Zanshin I Iridium Satellite Telephone

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Defunct Iridium Sailor This large unit unfortunately died and I replaced it with a handheld unit with much more power and capability.
(2008-12-14 20:32:49 DSC-N2 [f/2.8, 10/400s] ISO 160)
Defunct Iridium Sailor
Handheld Iridium phone The new 2010 model from Iridium. The technology of the handset lags a bit from modern cellphone (as does the price at over $1K), but I can reach out and touch someone from the middle of any ocean of the world at any time.
Handheld Iridium phone

Zanshin I had a built-in Iridium Sailor system installed but I had trouble getting it to function and finally gave up trying to get it to work after I realized that it was indeed broken and that nobody would attempt to repair it. I opted to remove the system and purchased the new Iridium Motorola 9555 handset. At the time I was in St. Martin - an optimal location for duty-free purchases, and purchased both the handset and a 500 Minutes of airtime. These minutes last a year and can be extended by adding minutes and the costs runs to about US$1.50 a minute. I used the phone when away from other means of connecting to the internet in order to send/receive e-mails as well as to download weather reports pertinent to my travels. The Iridium system is currently the only truly global satellite phone system and it works just about anywhere. The Inmarsat system covers much of the globe while the Globalstar and Thuraya systems are currently geographically limited. The data transmission rates with Iridium are abysmally slow and cumbersome, but it remains better than nothing. Considering the price of terrestrial cellular phone roaming fees, the $1.50 a minute rate doesn't seem as exorbitant as it first seemed.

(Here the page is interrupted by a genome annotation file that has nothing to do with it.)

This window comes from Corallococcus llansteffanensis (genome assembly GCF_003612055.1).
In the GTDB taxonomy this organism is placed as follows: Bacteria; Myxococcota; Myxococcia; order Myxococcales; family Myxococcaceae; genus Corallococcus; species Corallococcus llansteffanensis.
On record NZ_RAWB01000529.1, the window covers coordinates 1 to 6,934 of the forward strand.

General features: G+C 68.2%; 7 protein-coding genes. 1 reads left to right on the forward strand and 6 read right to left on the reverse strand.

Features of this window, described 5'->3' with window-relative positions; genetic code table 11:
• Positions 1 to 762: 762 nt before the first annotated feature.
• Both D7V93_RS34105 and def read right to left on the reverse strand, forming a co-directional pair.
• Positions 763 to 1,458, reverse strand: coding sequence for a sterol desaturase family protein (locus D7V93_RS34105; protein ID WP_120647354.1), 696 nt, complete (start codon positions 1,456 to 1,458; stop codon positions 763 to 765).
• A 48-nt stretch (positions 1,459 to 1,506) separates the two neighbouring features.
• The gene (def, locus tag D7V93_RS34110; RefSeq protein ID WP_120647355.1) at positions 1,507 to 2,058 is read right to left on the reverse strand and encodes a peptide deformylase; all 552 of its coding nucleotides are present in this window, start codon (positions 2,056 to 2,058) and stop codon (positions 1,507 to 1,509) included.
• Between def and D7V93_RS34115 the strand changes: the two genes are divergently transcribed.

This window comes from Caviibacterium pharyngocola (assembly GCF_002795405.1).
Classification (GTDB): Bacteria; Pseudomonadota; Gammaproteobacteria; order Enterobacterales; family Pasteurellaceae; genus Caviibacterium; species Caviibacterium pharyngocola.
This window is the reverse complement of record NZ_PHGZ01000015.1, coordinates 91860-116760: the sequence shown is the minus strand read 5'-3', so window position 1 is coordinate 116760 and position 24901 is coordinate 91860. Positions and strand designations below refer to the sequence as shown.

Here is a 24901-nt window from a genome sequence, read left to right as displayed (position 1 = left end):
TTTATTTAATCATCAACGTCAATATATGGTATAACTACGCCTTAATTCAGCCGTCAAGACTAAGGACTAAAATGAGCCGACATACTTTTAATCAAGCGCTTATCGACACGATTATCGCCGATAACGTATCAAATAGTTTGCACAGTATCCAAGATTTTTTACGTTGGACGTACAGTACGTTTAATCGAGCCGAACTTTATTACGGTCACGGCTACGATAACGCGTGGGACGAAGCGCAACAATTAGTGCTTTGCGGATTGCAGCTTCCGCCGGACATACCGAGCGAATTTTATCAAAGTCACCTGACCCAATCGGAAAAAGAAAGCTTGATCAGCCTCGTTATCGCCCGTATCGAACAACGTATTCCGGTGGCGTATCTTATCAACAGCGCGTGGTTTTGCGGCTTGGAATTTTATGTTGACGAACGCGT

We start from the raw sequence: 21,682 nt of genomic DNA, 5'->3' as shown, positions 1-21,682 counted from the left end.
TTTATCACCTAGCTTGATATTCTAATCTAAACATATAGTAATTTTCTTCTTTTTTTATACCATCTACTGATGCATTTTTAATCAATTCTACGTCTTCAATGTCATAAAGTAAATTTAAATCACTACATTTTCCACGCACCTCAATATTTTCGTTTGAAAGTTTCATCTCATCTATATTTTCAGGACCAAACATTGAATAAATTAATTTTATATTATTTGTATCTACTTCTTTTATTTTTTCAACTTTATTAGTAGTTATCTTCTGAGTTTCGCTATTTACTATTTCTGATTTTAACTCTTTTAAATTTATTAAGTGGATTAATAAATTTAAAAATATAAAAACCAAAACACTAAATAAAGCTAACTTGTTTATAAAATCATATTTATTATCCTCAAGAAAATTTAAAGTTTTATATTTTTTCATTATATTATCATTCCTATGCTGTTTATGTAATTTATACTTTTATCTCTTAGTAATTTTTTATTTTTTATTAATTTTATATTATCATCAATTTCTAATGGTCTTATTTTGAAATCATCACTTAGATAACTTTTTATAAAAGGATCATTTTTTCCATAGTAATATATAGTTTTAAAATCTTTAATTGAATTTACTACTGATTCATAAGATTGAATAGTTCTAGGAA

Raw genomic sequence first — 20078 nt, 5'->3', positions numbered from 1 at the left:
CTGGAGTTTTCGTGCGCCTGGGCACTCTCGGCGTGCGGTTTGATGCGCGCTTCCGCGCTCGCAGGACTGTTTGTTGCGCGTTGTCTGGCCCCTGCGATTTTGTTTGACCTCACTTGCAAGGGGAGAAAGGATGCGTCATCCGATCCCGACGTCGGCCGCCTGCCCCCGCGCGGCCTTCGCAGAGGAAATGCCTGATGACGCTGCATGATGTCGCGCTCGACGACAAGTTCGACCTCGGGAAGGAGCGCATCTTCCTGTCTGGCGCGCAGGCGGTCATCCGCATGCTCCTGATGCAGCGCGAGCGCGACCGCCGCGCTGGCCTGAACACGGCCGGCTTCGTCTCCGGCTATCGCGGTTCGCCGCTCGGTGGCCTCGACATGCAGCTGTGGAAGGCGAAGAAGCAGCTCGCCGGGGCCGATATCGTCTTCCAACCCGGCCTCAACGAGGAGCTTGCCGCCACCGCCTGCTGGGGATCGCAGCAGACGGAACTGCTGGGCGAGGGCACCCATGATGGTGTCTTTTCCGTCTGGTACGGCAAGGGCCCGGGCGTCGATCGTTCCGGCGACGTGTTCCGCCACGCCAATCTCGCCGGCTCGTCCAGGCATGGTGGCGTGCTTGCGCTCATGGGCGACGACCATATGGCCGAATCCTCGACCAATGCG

The built-in antenna on the Iridium 9555 works quite well outside, and the little puck antenna that is supplied as part of the package makes reception much better and sometime the sound quality and clarity is exceptionally good. It is indeed a nice sensation to be at sea out of sight of land and be able to chat with someone on the other side of the world.

There can be a significant downside to using Iridium - when someone calls the Iridium from a cell-phone number the fees and charges aren't regulated and it can happen that the poor caller gets billed at many $$ per minute, somewhat akin to those ubiquitous 1-900 numbers which have high rates (I speak not from experience, but hearsay...).

Downloadable Manuals page - Iridium Phone Manuals

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